Corruption Perceptions Index Finds Chile, Uruguay, Least Corrupt in Latin America

Transparency International released its annual Corruption Perceptions Index on December 1. Canada leads for lowest levels of corruption in the hemisphere, standing at number 10, while Chile led for Latin America at number 22—two spots ahead of the United States. Uruguay comes in a close regional second at number 25. According to the study, the most corrupt countries in the hemisphere are Haiti at 175 and Venezuela at 172, both falling under the category of “highly corrupt.”

Uruguay Vows Honesty on Military Rule Crimes

Following the October repeal of a dictatorship-era amnesty law, Uruguay is taking steps to uncover military abuses from 1975 to 1983. General Pedro Aguerre spoke to the media this week and promised to find any information about the murder of Julio Castro, a victim of the military regime whose body was identified last week after being found on a military base. President José Mujica has also spoken out to urge those with knowledge about past military abuses to report them.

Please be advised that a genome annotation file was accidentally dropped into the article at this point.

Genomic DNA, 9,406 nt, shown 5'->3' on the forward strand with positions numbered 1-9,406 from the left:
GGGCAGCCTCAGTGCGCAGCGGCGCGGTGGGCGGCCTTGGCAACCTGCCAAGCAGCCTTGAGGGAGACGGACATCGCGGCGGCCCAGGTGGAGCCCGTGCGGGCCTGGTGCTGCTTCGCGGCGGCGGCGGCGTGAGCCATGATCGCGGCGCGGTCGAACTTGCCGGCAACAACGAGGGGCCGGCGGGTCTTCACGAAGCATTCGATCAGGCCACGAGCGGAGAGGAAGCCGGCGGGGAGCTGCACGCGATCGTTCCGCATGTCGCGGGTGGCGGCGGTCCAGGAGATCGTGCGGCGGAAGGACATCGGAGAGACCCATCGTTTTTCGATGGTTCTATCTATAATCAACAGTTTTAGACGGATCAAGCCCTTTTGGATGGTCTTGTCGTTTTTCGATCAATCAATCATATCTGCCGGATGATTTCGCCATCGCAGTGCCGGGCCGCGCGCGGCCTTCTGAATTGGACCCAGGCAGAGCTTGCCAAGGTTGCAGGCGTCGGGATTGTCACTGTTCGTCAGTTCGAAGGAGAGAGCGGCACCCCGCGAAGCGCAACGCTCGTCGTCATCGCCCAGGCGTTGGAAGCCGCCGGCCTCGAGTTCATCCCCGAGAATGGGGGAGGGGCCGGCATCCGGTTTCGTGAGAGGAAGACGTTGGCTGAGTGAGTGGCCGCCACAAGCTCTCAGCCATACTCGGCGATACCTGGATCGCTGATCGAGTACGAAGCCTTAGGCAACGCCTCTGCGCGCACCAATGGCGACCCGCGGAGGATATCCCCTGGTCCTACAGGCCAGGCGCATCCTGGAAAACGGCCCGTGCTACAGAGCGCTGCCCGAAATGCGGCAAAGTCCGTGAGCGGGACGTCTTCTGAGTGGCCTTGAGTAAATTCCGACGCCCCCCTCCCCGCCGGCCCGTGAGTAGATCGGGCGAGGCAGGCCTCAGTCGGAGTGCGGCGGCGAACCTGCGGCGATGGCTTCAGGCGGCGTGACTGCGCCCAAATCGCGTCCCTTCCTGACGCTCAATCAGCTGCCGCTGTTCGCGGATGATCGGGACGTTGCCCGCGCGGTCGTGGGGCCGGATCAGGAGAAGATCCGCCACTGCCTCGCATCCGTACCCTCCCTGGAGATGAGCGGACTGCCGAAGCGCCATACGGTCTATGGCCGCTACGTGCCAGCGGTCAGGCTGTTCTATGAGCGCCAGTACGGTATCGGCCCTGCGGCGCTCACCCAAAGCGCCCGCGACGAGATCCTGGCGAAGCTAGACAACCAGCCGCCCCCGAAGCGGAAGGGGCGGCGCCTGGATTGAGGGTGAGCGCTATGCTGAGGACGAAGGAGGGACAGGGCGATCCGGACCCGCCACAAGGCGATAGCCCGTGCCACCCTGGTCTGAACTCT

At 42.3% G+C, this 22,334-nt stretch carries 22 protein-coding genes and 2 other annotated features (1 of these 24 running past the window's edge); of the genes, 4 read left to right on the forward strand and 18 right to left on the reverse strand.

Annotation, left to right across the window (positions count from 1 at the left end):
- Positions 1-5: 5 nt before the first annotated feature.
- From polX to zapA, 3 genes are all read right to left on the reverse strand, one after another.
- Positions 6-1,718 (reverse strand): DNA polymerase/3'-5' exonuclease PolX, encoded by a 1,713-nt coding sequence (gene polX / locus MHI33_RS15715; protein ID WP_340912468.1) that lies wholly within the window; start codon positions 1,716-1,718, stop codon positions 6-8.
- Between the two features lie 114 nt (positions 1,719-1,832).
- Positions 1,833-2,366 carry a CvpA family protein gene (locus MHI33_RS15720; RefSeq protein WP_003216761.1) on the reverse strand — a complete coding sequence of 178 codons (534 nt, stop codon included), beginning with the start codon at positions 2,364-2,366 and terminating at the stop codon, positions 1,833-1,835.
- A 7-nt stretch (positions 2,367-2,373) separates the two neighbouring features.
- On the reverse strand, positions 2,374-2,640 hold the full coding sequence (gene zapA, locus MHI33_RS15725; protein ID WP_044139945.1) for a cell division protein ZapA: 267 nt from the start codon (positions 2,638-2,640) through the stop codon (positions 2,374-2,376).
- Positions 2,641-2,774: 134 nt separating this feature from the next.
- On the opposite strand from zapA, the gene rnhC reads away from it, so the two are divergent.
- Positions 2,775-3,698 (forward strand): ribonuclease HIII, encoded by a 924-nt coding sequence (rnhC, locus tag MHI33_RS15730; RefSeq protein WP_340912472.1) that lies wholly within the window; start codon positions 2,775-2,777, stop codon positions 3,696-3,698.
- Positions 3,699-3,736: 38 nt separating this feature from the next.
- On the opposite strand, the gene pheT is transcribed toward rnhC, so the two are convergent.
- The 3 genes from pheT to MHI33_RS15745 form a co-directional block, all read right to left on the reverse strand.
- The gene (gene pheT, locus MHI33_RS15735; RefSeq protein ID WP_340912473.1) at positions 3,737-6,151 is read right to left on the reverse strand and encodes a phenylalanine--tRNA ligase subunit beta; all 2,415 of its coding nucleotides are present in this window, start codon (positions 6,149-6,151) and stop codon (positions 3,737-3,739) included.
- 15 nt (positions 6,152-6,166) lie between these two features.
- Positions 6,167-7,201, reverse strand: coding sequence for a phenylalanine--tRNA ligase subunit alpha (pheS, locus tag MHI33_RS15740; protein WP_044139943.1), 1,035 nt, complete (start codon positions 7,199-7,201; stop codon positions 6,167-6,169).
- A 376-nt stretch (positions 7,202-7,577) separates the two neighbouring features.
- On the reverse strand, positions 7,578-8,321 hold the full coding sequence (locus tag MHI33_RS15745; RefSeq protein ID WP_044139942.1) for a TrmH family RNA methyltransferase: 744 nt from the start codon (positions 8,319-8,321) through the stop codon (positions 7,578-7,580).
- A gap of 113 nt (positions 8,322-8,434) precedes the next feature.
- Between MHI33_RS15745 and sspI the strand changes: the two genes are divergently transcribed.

Tide Turning for Argentina’s Relations with Iran?

Reuters looks at the growing links between Argentina and Iran. Relations between the two countries have traditionally been cold since Iran’s alleged involvement in a 1994 bomb attack on a Buenos Aires Jewish center, but have started to warm recently amid growing trade connections. Argentina has shown itself to be open to dialogue with Iran and appears to be moving away from condemning Iran’s nuclear program–moves that worry Israel and the United States. (H/T: Pan American Post)

E-Commerce Jumps in Latin America

Infolatam reports on the growing e-commerce industry in Latin America, which rose 40 percent in 2011, reaching sales of $35 billion. Brazil led the industry, making up 60 percent of all online sales, followed by Mexico with 12 percent. Analysts see potential for growth in the region as access to internet and credit cards continues to grow.